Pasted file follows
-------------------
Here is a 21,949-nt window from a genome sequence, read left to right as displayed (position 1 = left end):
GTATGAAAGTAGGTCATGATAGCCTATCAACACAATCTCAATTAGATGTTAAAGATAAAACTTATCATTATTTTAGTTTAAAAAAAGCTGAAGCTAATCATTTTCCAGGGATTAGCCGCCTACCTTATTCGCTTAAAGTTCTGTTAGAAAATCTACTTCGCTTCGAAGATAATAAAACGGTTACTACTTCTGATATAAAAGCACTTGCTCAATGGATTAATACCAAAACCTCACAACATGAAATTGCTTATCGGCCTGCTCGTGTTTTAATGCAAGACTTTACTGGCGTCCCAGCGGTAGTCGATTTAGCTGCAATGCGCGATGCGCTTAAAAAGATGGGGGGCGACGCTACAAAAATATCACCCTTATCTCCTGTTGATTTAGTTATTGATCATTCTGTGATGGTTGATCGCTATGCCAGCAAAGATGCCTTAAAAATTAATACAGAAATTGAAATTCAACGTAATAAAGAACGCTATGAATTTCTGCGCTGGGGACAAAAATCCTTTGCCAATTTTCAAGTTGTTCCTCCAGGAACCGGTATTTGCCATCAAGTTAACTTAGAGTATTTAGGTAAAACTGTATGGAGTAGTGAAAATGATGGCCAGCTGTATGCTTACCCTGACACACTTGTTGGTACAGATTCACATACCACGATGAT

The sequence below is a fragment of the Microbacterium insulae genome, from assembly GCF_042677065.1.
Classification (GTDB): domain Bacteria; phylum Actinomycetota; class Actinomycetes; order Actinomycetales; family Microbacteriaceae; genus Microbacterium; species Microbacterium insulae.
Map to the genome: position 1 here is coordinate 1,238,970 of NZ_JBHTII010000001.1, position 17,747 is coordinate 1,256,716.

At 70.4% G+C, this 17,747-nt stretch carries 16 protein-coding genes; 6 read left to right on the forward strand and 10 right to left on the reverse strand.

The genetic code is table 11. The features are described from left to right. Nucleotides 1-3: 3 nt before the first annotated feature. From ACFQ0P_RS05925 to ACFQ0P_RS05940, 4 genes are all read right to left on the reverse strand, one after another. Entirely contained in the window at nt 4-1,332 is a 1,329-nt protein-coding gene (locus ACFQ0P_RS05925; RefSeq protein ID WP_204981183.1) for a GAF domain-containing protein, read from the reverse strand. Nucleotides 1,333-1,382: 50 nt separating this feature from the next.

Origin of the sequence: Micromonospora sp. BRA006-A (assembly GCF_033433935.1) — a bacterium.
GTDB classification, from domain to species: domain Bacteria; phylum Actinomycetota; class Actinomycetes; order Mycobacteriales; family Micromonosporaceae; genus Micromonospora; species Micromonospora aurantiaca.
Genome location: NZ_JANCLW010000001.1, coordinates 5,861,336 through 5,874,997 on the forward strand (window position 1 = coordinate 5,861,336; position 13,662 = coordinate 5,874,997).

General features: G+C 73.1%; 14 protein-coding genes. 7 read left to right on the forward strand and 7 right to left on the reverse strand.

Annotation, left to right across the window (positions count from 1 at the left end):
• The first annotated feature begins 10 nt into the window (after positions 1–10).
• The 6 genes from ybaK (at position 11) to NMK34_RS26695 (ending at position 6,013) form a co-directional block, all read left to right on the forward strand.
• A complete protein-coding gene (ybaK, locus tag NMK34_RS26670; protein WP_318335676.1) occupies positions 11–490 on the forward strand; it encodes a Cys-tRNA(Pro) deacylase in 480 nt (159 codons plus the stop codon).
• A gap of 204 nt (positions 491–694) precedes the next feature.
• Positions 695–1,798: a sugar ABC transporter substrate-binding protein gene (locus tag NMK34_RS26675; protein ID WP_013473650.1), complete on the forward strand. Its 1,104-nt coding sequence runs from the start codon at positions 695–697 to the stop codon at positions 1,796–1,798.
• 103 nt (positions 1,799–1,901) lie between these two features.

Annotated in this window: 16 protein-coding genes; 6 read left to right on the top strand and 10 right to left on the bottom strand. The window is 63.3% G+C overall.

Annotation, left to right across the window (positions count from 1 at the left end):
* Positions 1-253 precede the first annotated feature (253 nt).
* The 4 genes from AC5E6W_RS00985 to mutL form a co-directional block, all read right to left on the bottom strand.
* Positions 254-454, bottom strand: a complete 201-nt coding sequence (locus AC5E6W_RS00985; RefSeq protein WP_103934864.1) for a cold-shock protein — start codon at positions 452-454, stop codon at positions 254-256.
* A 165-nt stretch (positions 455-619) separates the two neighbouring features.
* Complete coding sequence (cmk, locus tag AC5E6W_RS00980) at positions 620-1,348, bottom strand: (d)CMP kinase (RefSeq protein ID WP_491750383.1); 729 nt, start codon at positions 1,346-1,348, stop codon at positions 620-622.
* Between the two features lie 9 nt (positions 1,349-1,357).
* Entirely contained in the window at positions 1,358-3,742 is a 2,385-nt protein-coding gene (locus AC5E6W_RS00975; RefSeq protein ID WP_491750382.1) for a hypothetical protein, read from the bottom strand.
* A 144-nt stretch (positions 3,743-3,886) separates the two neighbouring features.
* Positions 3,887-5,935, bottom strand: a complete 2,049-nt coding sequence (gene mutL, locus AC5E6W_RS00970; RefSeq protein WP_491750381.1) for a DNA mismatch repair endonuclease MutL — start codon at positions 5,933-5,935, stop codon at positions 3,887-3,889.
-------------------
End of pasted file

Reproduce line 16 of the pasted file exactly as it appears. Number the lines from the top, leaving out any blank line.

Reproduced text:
• A gap of 204 nt (positions 491–694) precedes the next feature.